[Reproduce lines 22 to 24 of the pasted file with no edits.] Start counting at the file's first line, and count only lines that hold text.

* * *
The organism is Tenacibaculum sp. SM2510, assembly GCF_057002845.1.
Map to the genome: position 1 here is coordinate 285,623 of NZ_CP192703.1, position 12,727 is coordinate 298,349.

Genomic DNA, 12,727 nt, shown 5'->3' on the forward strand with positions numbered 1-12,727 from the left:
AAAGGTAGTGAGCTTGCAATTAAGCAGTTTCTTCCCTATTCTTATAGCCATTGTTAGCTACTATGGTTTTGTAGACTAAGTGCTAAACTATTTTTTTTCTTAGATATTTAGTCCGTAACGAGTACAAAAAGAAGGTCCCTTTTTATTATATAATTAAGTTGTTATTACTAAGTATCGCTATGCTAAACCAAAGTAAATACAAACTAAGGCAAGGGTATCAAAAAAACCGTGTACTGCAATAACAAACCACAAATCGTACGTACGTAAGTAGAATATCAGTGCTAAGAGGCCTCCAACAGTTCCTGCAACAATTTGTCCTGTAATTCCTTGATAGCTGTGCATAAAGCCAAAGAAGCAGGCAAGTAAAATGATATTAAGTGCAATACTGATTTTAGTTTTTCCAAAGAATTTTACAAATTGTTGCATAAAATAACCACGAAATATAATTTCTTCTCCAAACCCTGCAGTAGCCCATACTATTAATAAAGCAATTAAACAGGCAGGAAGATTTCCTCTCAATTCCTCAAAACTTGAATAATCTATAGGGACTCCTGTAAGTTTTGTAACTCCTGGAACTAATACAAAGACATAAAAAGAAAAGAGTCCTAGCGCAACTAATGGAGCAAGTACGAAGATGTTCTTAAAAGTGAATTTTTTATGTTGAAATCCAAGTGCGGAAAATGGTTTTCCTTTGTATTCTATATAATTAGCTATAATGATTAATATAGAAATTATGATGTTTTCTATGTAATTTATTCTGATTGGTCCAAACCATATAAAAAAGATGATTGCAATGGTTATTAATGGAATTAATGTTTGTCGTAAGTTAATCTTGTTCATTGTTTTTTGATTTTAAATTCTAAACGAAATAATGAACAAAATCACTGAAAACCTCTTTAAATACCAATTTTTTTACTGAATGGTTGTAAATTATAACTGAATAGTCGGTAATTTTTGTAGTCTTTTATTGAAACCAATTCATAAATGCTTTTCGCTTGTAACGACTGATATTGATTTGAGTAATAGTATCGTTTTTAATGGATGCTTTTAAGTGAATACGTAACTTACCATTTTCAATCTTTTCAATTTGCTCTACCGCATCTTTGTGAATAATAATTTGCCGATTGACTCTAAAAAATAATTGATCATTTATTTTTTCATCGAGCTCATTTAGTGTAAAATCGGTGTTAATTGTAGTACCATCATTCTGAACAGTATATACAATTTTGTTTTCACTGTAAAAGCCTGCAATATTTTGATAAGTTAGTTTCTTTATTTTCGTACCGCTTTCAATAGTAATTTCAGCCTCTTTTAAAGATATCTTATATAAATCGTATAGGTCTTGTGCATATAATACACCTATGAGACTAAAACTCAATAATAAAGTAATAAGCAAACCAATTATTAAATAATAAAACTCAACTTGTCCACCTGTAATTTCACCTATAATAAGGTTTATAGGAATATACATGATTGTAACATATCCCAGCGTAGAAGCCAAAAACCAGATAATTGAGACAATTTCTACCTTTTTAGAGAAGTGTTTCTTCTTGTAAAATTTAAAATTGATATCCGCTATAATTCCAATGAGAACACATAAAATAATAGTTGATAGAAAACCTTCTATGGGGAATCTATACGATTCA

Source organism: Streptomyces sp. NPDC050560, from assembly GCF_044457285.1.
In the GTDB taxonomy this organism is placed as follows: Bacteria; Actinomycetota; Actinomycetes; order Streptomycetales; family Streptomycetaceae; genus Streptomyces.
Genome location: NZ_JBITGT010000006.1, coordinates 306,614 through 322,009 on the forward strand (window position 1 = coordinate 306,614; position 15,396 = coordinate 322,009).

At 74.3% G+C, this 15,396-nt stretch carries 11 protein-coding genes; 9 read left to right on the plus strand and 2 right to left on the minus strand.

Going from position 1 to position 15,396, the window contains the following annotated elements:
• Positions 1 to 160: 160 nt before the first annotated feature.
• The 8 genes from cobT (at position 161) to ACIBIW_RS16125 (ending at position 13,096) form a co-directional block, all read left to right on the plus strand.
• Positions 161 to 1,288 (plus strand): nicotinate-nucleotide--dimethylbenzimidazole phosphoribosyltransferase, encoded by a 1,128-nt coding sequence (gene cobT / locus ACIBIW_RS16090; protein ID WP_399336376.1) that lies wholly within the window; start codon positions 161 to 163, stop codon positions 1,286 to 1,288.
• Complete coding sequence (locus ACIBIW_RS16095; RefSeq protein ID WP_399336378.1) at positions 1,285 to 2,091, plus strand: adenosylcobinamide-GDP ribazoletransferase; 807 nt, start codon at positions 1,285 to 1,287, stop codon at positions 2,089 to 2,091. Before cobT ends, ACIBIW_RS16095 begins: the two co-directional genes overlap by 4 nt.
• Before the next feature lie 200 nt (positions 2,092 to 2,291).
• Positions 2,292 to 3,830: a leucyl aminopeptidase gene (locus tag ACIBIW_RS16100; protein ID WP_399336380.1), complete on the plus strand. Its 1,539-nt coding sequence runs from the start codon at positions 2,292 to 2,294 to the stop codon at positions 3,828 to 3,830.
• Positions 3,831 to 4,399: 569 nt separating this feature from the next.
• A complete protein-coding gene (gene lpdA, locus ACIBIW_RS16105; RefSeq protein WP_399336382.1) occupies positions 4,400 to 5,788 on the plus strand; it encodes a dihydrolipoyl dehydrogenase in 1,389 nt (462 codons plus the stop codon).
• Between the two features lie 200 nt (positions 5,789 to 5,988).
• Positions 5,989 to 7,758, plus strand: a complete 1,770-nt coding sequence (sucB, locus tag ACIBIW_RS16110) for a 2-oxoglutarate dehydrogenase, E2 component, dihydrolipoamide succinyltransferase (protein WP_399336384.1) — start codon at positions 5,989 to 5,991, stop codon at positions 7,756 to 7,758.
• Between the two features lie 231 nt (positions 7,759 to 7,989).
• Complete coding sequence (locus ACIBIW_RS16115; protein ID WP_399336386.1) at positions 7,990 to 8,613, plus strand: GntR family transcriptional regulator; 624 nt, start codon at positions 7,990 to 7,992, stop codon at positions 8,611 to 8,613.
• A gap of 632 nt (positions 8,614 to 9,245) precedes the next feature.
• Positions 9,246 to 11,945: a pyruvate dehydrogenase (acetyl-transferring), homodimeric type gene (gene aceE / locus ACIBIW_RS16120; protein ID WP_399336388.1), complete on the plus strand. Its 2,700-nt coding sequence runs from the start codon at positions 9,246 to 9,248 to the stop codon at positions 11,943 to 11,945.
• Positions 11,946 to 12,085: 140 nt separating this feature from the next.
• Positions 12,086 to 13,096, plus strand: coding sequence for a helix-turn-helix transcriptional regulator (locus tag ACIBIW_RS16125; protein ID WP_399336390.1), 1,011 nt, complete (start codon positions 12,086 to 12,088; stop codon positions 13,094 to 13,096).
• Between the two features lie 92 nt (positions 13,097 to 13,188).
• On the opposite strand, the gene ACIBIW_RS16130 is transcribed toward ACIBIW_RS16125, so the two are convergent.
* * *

• A gap of 632 nt (positions 8,614 to 9,245) precedes the next feature.
• Positions 9,246 to 11,945: a pyruvate dehydrogenase (acetyl-transferring), homodimeric type gene (gene aceE / locus ACIBIW_RS16120; protein ID WP_399336388.1), complete on the plus strand. Its 2,700-nt coding sequence runs from the start codon at positions 9,246 to 9,248 to the stop codon at positions 11,943 to 11,945.
• Positions 11,946 to 12,085: 140 nt separating this feature from the next.